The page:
Do not expect college administrators or the institution to serve as an alter-parent looking out for the health, welfare, safety, or survival of your kids. There are no safety nets if your child decides to act irresponsibly. Ask administrators if the college notifies parents in all incidents involving alcohol or drug policy violations, or if the college has a form that students can sign that specifically approves having school administration notify parents of any incidents of school policy violations.
Understand that a popular college activity is not “drinking,” but getting drunk. Insist that your kids know that you consider underage and excessive drinking, drunkenness, driving after drinking, and riding with a driver who has been drinking to be unacceptable behaviors. Exert pressure on the school administration to enforce laws and policies so that students understand that the school also considers these to be unacceptable behaviors.
Do not simply accept "Mom and Dad, I know better" when you talk to your son or daughter. They probably really do when they are sober; however, alcohol impairs judgement, and students do and have done unbelievably dumb things when they have been drinking.
Take a continuing interest in what your kids are doing, both academically and outside of class. Visit often; ensure there are many and varied things to do socially besides drinking. Fun and risk can be a part of college; but alcohol and/or drugs are not required to have FUN and alcohol should never be a factor in experiencing RISK. Make certain your kids know you love them—tell them often.
● Learn the dangers to health, safety, and life associated with underage drinking. Understand that a sizeable proportion of your kid's peer group probably drinks, while a significantly smaller proportion of parents believe their kids are the drinkers. The majority of underage children who drink have parents who are relatively certain their kids do not. They are kids—expect them to be kids.
● You cannot and should not host the party, provide the alcohol, after collecting their car keys. This is a serious disservice to your children, their friends, and other parents who are trusting you with the health, safety and welfare of their kids. It is not only illegal, with serious judicial consequences, but it could potentially involve a tragic outcome. Act like a responsible parent—you are a parent, not one of the kids.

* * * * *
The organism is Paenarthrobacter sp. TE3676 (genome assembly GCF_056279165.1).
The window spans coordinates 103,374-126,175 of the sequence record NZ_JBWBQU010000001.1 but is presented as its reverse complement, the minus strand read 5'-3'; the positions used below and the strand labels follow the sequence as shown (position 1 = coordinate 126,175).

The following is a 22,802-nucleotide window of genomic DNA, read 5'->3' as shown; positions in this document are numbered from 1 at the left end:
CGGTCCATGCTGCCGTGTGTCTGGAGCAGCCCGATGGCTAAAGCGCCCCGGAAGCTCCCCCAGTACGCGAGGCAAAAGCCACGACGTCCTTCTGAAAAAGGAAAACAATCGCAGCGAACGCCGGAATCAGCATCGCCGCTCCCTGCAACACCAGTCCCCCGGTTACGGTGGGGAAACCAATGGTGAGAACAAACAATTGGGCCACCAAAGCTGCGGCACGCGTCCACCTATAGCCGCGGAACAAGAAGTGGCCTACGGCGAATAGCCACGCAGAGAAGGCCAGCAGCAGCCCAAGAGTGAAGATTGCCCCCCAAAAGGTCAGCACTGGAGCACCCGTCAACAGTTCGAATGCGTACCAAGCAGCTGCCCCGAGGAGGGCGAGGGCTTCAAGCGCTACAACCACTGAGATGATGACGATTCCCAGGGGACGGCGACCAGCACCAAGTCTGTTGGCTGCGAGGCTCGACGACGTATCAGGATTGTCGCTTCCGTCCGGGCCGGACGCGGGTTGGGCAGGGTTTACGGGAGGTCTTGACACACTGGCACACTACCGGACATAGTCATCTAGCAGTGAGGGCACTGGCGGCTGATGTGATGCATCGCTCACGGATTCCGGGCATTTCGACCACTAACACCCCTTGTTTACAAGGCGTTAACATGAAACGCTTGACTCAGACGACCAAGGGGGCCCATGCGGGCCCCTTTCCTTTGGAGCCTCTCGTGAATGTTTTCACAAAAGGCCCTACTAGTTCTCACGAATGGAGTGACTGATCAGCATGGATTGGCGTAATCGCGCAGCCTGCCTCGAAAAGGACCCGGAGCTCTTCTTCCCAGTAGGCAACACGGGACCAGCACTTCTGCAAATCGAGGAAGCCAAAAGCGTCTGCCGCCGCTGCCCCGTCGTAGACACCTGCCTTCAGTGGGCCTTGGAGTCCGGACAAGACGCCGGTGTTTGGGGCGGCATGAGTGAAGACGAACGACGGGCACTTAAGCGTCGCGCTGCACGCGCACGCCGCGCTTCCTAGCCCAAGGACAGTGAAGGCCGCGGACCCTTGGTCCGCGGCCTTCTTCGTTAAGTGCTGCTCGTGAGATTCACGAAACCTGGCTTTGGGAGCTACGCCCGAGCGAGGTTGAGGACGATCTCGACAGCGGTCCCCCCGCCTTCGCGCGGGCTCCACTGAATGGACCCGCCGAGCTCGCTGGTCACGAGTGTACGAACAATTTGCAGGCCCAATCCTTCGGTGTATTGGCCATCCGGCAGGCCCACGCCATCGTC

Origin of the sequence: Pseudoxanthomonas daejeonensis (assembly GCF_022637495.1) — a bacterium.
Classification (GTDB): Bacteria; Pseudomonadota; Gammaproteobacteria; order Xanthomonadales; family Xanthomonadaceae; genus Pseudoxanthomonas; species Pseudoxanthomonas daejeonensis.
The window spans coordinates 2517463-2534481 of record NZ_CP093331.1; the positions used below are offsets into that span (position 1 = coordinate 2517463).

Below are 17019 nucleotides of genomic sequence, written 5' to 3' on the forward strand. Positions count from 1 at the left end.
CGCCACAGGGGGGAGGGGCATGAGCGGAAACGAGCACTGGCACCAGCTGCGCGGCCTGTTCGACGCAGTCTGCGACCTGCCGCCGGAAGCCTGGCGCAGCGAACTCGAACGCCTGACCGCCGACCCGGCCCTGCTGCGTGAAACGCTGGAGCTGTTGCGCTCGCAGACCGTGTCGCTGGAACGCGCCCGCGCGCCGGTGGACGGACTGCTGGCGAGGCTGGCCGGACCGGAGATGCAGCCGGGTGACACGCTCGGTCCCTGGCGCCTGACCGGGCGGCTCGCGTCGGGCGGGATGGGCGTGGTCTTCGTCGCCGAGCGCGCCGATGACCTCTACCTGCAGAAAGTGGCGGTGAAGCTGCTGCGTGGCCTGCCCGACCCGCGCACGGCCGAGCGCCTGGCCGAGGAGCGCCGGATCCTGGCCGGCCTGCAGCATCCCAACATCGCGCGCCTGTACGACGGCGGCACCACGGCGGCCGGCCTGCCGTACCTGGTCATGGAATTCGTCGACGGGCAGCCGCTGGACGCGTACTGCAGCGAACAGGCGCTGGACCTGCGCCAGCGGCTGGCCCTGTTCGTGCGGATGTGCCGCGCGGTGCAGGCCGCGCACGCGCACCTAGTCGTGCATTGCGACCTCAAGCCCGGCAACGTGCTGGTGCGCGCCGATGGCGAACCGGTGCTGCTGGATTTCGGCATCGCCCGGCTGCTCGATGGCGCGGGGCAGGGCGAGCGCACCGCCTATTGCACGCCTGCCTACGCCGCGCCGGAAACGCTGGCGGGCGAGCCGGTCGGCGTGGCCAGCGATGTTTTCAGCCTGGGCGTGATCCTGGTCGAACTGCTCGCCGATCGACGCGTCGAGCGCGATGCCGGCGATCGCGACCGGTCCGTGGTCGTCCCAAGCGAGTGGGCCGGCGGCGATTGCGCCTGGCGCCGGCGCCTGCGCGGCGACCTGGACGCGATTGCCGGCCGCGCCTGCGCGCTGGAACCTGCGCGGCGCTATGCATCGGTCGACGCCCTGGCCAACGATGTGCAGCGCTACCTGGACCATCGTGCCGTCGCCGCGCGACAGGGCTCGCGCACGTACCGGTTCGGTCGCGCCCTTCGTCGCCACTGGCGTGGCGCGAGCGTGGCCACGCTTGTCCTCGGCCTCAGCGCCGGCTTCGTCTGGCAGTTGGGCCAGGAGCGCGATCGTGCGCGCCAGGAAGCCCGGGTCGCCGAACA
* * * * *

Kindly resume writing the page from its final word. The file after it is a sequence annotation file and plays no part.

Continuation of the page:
● Know where your kids are, and generally what they are doing. If necessary, help them find activities they consider fun but do not involving alcohol. Be very concerned when they talk about a designated driver. Dispel them of the myth that drinking and getting drunk are the definition of FUN. Think of the example you set when your kids see you drinking. You must be responsible, legally drink in moderation, and always set a healthy, safe example.
● Participate actively in your son or daughter's selection of a college. Find out about the alcohol and drug scene at each of the colleges they’re considering. Know and understand the administration's policies on drugs and alcohol. Ask college officials for results of drug and alcohol use surveys. Learn the candidate schools’ campus crime statistics, such as criminal offenses and arrests on a per capita basis, and compare them with other schools. If you have doubts about a school’s ability to properly handle the alcohol scene to the degree you desire or expect, discuss it with your child. Tell them you are not satisfied with the school's policies or statistics—you’re concerned; steer them away from those schools and towards schools that have better statistics and safer campuses.
Discuss the alcohol and drugs with your kids, even if they don't want to and/or even if you have what you may think are more important things to do or topics to discuss. Those who didn’t and now can't all wish they had. Tell your kids exactly what you consider, and what you expect, as their acceptable behavior. Your 13-year old child should still be your child when the are 21 or 31.